Another day of mist-netting complete! This time we doubled our catch rate from last week!
Two weeks ago, we set out three bird feeders that we have been keeping full of bird seed, so that we could get the birds used to those locations. We set the bird feeders in locations that I knew would be good for setting up mist-nets. Luckily, the weather was very overcast, so the concerns I had about the nets getting sunlit throughout the day were not an issue. It was perfect weather today!
We caught 6 birds, 4 different species, and all new species (in the hand, sadly none were completely new to the class) – a pair of Ruby-crowned kinglets, a Carolina Chickadee, an Eastern Phoebe, and a Yellow-rumped Warbler.
We’re not allowed to band the bids unless they are House Sparrows (they aren’t protected by the Migratory bird Treaty Act), but I am letting the students hold the birds and learn how to take some basic measurements. Today we were learning about wing chord and tail feather measuring.
I also explained things that we look at and for on the birds’ feathers. We saw some examples of feather wear in the flight feather primaries and we saw what looked like some molted feathers that were nearly grown out.
Just getting experience holding birds, and flipping them around in your hands is helpful before you start to take some of the measurements, so any experience doing that is great. I think most of the class got to hold several birds today.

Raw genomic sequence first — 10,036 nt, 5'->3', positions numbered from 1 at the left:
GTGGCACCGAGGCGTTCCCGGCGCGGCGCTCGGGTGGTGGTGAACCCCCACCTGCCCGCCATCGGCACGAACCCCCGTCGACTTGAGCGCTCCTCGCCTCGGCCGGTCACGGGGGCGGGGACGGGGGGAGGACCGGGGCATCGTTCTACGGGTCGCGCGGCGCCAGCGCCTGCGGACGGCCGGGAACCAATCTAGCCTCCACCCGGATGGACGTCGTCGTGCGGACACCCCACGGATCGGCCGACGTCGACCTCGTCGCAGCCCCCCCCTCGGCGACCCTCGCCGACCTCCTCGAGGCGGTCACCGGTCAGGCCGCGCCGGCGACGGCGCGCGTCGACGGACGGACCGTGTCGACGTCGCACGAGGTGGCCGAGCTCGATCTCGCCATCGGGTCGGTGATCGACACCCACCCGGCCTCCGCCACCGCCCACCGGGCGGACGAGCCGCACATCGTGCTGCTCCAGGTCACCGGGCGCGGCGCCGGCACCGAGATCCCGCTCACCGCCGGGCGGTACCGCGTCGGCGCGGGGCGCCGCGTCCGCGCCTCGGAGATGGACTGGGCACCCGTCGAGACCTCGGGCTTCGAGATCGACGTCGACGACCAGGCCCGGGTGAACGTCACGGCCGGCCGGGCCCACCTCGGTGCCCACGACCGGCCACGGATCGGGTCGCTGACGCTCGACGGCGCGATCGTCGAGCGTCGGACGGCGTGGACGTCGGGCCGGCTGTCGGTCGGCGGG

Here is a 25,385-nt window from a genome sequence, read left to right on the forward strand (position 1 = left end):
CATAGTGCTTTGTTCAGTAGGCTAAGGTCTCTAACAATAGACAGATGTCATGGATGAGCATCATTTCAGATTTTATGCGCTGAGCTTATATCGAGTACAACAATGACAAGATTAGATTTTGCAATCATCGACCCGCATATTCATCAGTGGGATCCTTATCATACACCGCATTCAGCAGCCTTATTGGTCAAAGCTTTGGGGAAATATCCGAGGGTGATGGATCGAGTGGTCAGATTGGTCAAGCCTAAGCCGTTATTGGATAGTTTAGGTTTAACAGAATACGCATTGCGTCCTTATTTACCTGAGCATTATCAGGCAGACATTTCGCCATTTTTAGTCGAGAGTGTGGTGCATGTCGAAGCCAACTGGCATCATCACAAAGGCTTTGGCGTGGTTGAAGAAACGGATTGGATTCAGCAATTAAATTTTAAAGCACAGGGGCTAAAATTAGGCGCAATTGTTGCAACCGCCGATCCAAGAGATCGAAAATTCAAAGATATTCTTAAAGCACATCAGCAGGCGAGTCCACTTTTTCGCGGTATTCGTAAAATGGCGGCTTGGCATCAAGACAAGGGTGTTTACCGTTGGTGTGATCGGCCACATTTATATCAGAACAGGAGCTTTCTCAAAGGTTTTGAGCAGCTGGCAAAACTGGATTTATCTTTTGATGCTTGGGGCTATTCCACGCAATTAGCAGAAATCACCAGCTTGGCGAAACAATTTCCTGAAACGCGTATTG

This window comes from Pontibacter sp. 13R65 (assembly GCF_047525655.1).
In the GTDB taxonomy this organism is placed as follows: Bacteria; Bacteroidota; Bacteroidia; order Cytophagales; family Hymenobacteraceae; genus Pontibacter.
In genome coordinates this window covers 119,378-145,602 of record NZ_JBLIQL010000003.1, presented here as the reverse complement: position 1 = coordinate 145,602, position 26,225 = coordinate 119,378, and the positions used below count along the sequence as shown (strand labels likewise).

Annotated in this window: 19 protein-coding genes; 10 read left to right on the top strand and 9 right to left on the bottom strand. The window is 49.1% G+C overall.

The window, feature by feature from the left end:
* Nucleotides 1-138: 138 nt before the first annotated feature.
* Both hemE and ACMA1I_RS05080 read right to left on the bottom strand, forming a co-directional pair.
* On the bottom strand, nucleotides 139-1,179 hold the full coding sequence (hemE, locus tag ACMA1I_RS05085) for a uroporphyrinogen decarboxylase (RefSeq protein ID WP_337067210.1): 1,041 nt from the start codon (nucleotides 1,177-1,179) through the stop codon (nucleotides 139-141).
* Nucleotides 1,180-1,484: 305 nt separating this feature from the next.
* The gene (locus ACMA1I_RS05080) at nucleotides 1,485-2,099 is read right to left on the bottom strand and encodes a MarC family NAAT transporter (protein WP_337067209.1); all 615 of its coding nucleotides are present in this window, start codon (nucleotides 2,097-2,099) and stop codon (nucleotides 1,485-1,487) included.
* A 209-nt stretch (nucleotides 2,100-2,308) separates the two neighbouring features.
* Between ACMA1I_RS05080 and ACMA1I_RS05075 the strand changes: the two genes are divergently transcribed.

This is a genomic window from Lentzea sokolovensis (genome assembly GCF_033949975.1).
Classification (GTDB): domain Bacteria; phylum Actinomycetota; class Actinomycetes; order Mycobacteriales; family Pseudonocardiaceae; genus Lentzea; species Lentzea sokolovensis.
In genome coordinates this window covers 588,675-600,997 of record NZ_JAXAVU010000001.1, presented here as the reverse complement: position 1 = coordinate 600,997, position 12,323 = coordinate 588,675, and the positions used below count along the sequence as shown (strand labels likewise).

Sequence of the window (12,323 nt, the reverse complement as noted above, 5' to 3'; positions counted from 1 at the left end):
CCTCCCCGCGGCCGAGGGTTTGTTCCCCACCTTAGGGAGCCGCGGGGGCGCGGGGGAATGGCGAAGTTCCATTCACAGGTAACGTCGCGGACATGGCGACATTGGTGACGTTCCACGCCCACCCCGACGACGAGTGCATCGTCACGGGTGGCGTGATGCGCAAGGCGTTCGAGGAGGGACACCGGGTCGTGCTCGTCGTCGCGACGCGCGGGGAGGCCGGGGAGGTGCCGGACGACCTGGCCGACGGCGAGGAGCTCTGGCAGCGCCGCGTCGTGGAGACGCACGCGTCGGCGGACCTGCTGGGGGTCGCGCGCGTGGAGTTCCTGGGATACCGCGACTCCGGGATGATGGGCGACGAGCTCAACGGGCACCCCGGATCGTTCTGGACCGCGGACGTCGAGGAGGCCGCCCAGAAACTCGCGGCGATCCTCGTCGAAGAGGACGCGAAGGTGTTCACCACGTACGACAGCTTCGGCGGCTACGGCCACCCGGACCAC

This is what happens when you give your phone to students to take pictures.
There are always multiple highlights of the day when you are mist-netting (really, the whole day is a highlight), but today we got to see 2 very VERY cool things!
The first thing was that we got a very close look at 2 Ruby-crowned Kinglets. This might not sound that exciting to seasoned birders, but we’ve seen many in the field and that ruby crown is always so elusive. So, finally, with the birds in our hands, we were able to blow on their heads and actually see the ruby crown for which they are named.
I think my class was beginning to think I was lying to them about that.
Yeah sure there’s a Ruby crown on these birds, Dr. Stumpf.
The second highlight, that I may have freaked out about a little bit, was catching an Eastern Phoebe WITH A BROOD PATCH!! This is incredible to me, being from Wisconsin. I didn’t know that they would be breeding right now! In fact, I need to look up the records for this species to see if this has been recorded.
Not only was there a brood patch, but it was a wrinkly brood patch, which means that she was sitting on late eggs or possibly even nestlings! Too bad I wasn’t prepared – the mirror poles were in my office.
I didn’t get a picture of the actual brood patch, unfortunately. I was too concerned when I saw the brood patch, because we’d had the bird for quite a while at that point and I didn’t want her to be away from her nest for too long. But this is a picture of a couple students discovering that there was indeed a brood patch.
There’s only one thing I love more than mistnetting birds and that is teaching students how to mist net birds.
I could do this all day every day. I still can’t believe this is my job!